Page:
Countdown clocks began ticking Saturday for the shuttle Columbia's blastoff Wednesday on an unprecedented medical research flight featuring seven astronauts, 30 doomed rats and 2,700 tiny jellyfish.
Columbia's four-man, three-woman crew was scheduled to take off at 6 a.m. MDT Wednesday to kick off a planned nine-day Spacelab mission to find out how weightlessness affects human physiology, research considered crucial for future long-duration flights to Mars.Engineers began the ship's intricate countdown to launch at 5 p.m. Saturday, earlier than usual because of extra work required to load the rats and jellyfish aboard the day before liftoff.
In one of several "firsts," civilian cardiologist Andrew "Drew" Gaffney will make the climb to space with a catheter snaked into his chest through veins in his arm to find out how the heart responds to the rigors of launch and the onset of weightlessness.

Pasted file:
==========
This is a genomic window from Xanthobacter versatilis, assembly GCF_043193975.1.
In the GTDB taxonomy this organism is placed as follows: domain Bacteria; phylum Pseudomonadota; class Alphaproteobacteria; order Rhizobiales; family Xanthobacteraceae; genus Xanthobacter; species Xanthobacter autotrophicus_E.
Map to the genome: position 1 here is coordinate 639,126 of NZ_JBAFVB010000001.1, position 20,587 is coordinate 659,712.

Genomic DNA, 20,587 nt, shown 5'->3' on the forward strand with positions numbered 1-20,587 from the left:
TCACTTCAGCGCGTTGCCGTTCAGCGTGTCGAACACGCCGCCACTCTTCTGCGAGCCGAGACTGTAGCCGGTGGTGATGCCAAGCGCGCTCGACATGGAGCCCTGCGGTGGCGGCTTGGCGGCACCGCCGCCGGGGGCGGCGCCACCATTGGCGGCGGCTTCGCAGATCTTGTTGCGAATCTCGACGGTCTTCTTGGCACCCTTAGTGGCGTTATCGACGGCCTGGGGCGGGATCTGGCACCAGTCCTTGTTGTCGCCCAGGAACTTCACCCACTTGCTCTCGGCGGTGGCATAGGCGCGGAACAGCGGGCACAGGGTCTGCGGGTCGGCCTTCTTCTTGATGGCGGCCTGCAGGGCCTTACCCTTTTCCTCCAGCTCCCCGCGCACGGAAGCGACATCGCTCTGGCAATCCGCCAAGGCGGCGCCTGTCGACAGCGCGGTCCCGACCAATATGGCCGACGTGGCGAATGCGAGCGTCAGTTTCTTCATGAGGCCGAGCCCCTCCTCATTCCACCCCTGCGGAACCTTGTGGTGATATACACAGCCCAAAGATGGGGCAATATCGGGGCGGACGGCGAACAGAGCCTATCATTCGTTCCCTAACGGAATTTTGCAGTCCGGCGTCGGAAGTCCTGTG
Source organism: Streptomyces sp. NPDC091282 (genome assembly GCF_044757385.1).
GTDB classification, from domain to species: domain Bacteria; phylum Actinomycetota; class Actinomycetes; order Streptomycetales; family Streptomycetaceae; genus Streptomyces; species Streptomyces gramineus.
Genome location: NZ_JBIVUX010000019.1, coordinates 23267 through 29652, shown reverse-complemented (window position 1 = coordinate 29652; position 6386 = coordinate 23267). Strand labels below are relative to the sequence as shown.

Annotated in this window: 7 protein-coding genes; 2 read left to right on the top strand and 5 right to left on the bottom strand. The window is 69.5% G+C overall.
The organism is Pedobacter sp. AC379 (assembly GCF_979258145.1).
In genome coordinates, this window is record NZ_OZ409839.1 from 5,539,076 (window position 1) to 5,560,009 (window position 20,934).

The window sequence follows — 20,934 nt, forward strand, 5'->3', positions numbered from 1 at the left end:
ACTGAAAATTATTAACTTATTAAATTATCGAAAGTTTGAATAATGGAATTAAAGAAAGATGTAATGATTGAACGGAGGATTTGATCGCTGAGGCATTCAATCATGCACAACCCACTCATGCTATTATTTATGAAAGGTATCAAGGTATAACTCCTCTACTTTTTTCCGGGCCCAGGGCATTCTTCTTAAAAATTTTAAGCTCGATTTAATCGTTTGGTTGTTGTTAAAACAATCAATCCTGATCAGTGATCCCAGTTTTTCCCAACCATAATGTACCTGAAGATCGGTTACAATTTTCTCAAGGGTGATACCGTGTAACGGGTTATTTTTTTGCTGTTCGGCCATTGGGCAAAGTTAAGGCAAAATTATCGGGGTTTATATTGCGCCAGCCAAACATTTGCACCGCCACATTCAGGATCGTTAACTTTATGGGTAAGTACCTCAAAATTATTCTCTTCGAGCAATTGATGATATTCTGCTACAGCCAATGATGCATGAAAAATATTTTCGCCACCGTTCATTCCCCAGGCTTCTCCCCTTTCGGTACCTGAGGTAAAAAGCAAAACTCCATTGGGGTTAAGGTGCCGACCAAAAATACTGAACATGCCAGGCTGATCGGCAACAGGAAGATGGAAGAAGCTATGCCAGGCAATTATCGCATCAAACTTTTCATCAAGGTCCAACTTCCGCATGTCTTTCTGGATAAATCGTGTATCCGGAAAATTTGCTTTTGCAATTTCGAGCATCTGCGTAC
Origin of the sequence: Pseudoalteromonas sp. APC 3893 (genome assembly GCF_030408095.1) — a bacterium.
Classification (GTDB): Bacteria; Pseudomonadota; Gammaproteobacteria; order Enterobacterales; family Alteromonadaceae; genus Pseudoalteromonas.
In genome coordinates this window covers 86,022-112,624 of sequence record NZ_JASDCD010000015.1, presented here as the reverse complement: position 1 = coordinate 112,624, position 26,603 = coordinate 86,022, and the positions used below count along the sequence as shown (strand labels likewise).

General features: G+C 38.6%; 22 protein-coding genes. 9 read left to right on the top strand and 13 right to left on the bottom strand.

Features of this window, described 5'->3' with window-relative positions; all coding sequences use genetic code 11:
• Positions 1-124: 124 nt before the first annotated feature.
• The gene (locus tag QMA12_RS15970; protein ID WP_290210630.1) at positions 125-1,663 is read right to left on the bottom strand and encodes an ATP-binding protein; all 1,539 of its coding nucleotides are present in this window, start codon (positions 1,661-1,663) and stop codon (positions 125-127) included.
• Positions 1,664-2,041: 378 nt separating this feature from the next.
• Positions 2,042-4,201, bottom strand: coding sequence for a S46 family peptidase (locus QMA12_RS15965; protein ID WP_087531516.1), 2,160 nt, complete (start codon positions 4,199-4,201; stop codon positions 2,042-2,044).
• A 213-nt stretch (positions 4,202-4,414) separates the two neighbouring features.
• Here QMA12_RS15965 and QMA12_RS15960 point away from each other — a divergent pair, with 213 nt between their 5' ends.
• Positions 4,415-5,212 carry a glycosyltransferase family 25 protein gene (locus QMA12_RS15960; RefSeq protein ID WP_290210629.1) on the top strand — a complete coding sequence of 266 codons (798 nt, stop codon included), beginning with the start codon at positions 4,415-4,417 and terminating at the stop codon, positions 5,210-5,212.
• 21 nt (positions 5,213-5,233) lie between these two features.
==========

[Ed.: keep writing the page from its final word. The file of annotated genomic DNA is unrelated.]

It is the first in a battery of medical tests expected to provide the best look yet at how the human body reacts to the absence of gravity and how it adapts after the return to Earth.
"The human body is showing that it's able to adapt pretty well to space flight," said astronaut James Bagian, a physician. "In fact, many of the things we're looking at . . . are when we come back, the rapid transition to a weighted environment like we see here on Earth.
Joining the seven human members of the crew will be 30 rats and 2,700 tiny jellyfish. Scientists hope to gain insights into how weightlessness affects the human inner ear by studying how it affects similar "gravity receptors" used by the jellyfish to orient themselves in the sea.
The rats will not undergo any tests during the mission but they will be decapitated after the flight so tissue samples can be studied to find out if rodents can be used to mimic the responses of human systems.